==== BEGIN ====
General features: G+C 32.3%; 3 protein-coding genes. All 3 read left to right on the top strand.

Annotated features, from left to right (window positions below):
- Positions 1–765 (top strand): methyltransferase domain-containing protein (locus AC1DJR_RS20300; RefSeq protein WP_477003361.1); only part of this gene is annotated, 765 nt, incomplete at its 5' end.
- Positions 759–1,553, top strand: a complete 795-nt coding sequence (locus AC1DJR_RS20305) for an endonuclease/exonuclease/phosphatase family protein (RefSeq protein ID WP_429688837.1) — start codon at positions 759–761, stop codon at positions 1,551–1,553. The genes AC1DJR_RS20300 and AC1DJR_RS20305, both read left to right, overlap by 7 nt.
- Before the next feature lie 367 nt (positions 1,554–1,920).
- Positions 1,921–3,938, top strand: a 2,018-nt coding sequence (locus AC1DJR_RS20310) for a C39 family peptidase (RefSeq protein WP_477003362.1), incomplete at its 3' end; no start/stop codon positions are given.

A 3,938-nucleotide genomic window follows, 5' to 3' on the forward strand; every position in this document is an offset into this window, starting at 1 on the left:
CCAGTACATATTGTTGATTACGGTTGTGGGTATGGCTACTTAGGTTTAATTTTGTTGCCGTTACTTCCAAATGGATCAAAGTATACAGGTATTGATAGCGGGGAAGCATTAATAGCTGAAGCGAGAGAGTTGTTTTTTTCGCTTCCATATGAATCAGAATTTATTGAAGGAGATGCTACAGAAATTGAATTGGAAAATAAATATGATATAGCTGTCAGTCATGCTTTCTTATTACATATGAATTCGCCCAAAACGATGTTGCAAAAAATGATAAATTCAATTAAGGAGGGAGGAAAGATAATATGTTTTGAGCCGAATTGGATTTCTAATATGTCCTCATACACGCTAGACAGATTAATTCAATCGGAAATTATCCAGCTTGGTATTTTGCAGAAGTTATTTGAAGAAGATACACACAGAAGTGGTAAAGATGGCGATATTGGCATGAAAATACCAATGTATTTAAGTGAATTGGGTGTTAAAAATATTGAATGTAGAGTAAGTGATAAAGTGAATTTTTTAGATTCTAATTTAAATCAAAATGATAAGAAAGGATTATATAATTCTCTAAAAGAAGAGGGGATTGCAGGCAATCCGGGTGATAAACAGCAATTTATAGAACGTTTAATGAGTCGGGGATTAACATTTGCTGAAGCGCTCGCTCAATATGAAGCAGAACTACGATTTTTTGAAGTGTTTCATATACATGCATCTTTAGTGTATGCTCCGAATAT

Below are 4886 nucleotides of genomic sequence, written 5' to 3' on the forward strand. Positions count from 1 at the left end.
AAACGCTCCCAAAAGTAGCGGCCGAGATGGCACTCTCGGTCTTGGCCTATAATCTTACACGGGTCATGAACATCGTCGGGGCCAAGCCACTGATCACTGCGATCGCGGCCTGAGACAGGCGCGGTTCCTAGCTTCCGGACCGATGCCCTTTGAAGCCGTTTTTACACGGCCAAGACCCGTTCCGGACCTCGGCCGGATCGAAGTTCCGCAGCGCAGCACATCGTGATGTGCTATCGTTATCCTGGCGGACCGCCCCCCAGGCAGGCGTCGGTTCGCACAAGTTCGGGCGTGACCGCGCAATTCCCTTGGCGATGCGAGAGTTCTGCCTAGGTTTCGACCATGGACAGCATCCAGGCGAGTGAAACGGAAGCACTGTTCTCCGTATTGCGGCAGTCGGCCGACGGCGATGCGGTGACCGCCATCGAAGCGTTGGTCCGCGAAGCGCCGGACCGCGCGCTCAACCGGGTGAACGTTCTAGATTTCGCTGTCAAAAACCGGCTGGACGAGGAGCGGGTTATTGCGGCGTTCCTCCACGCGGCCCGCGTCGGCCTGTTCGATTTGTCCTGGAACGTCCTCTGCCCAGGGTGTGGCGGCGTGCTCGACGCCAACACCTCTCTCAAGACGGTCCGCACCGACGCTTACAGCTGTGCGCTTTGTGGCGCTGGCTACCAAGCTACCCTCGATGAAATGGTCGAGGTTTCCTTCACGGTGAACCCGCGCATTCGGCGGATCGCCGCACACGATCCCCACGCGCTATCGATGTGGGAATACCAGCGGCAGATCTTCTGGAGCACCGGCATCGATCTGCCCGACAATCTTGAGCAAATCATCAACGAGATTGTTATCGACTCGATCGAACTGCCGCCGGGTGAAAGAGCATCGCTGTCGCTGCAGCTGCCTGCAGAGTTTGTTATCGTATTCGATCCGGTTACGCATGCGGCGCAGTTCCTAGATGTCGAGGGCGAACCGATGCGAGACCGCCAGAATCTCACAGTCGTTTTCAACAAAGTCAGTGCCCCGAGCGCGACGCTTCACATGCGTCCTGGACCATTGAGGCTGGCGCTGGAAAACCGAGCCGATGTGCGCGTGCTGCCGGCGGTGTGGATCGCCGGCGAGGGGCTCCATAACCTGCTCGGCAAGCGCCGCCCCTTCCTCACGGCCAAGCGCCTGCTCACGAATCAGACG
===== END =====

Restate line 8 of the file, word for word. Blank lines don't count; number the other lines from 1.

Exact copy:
CCAGTACATATTGTTGATTACGGTTGTGGGTATGGCTACTTAGGTTTAATTTTGTTGCCGTTACTTCCAAATGGATCAAAGTATACAGGTATTGATAGCGGGGAAGCATTAATAGCTGAAGCGAGAGAGTTGTTTTTTTCGCTTCCATATGAATCAGAATTTATTGAAGGAGATGCTACAGAAATTGAATTGGAAAATAAATATGATATAGCTGTCAGTCATGCTTTCTTATTACATATGAATTCGCCCAAAACGATGTTGCAAAAAATGATAAATTCAATTAAGGAGGGAGGAAAGATAATATGTTTTGAGCCGAATTGGATTTCTAATATGTCCTCATACACGCTAGACAGATTAATTCAATCGGAAATTATCCAGCTTGGTATTTTGCAGAAGTTATTTGAAGAAGATACACACAGAAGTGGTAAAGATGGCGATATTGGCATGAAAATACCAATGTATTTAAGTGAATTGGGTGTTAAAAATATTGAATGTAGAGTAAGTGATAAAGTGAATTTTTTAGATTCTAATTTAAATCAAAATGATAAGAAAGGATTATATAATTCTCTAAAAGAAGAGGGGATTGCAGGCAATCCGGGTGATAAACAGCAATTTATAGAACGTTTAATGAGTCGGGGATTAACATTTGCTGAAGCGCTCGCTCAATATGAAGCAGAACTACGATTTTTTGAAGTGTTTCATATACATGCATCTTTAGTGTATGCTCCGAATAT